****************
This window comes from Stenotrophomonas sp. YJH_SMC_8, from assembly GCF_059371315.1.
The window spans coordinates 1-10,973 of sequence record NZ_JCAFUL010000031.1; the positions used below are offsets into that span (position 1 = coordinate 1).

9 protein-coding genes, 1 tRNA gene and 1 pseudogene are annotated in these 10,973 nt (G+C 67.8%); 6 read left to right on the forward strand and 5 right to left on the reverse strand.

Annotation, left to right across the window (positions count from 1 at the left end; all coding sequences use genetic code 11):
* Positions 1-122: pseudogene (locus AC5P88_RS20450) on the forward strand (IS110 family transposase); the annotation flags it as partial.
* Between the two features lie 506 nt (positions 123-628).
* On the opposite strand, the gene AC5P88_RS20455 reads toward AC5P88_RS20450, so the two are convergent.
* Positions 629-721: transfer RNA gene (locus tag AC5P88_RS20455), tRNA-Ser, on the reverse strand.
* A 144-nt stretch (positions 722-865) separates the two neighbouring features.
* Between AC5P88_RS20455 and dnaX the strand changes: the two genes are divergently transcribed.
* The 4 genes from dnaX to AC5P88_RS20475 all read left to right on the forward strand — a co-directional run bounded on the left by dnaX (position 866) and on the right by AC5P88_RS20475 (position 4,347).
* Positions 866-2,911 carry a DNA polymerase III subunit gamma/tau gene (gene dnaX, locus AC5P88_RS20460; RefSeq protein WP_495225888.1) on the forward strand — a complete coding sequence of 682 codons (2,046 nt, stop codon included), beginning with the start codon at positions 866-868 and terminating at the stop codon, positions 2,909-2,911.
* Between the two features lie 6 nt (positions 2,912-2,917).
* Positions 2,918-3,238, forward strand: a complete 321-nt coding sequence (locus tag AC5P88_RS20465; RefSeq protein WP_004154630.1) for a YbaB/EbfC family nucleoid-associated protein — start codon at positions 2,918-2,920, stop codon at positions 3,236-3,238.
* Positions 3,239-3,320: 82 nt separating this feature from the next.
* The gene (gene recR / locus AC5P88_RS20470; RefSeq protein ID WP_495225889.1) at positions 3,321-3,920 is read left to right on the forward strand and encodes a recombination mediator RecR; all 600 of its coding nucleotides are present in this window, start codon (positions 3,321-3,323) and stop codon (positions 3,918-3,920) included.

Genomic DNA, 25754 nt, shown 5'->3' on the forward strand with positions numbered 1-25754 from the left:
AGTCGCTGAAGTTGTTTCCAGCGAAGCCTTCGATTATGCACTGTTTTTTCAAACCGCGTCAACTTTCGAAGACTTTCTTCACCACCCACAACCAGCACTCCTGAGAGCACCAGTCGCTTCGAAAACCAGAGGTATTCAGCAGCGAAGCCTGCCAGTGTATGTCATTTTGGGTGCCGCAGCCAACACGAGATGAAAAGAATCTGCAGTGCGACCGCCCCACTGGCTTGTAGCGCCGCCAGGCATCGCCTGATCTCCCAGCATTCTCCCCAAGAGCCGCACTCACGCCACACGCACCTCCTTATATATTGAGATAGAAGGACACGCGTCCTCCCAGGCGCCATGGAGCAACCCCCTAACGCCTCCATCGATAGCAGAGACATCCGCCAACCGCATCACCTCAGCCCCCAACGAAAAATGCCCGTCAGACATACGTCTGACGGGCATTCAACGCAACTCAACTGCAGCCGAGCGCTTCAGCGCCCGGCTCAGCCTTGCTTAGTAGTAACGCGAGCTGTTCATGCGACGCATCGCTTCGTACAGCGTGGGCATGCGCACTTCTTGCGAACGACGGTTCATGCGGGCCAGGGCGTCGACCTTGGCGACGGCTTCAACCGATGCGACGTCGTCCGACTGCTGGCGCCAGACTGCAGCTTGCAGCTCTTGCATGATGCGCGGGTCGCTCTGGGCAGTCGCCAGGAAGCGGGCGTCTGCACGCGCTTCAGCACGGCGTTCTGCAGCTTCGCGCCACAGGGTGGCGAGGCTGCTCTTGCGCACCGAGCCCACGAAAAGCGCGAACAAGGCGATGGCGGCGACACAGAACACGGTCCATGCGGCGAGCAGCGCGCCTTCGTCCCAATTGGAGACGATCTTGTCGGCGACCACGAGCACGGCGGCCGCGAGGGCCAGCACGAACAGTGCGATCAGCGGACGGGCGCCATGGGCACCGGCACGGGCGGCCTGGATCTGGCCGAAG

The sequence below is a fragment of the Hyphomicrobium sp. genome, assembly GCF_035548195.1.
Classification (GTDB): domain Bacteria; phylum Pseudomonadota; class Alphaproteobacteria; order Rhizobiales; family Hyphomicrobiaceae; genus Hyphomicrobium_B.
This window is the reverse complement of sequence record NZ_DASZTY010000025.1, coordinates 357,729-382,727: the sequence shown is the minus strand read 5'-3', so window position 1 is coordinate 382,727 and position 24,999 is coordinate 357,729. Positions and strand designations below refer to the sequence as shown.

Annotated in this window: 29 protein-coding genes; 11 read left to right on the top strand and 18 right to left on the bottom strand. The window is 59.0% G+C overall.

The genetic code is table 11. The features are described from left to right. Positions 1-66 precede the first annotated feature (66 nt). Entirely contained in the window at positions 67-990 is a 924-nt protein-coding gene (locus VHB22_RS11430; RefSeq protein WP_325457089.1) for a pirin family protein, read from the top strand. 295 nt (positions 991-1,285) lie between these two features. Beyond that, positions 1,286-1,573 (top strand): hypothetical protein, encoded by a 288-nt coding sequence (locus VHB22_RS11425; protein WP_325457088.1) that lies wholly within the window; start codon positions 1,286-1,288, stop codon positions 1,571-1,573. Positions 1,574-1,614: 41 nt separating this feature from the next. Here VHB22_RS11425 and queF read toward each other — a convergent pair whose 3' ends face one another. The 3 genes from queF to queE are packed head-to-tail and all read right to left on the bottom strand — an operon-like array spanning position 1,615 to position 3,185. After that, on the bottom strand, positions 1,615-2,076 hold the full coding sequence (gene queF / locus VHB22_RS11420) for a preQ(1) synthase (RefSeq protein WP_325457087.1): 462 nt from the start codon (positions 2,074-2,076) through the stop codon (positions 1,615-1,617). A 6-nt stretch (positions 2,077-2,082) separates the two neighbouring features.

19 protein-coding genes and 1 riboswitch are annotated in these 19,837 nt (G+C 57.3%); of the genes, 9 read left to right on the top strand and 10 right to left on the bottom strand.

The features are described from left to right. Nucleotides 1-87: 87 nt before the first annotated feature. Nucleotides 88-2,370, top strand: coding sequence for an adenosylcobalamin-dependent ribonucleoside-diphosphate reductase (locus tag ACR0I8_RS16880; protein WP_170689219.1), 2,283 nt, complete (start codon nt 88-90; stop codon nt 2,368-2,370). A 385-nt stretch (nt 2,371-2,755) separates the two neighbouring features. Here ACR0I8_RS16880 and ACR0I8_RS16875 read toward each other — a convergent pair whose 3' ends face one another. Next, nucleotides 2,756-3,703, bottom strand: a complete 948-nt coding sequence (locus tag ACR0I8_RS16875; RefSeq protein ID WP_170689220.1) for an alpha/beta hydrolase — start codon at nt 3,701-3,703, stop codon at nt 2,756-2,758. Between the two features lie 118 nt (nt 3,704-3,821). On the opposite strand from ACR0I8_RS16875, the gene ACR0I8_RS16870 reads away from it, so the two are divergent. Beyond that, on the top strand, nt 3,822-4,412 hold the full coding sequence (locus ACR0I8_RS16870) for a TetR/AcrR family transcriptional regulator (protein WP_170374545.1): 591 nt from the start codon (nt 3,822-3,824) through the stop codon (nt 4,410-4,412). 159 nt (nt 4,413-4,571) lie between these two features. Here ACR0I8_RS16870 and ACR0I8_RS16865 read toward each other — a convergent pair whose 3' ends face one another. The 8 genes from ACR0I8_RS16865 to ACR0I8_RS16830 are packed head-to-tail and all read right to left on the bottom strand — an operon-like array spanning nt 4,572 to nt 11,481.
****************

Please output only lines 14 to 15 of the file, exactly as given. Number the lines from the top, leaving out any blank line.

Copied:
* Positions 2,918-3,238, forward strand: a complete 321-nt coding sequence (locus tag AC5P88_RS20465; RefSeq protein WP_004154630.1) for a YbaB/EbfC family nucleoid-associated protein — start codon at positions 2,918-2,920, stop codon at positions 3,236-3,238.
* Positions 3,239-3,320: 82 nt separating this feature from the next.